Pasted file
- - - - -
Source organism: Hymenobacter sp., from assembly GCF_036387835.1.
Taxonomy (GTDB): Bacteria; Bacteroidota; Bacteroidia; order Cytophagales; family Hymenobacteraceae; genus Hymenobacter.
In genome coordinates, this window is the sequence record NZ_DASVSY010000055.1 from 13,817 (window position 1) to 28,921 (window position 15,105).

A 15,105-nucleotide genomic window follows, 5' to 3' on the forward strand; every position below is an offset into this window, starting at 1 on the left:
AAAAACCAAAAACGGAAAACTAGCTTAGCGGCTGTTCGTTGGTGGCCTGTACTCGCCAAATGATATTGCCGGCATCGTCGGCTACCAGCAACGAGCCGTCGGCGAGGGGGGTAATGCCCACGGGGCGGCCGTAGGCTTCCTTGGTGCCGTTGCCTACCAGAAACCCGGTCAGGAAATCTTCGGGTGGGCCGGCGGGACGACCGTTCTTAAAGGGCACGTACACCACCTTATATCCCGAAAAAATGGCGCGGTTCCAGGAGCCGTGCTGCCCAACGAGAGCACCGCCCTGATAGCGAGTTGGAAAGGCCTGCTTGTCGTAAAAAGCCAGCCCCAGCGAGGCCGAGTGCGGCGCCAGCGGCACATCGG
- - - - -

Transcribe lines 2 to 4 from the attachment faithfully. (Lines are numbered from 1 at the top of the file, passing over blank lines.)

Taxonomy (GTDB): Bacteria; Bacteroidota; Bacteroidia; order Cytophagales; family Hymenobacteraceae; genus Hymenobacter.
In genome coordinates, this window is the sequence record NZ_DASVSY010000055.1 from 13,817 (window position 1) to 28,921 (window position 15,105).

A 15,105-nucleotide genomic window follows, 5' to 3' on the forward strand; every position below is an offset into this window, starting at 1 on the left: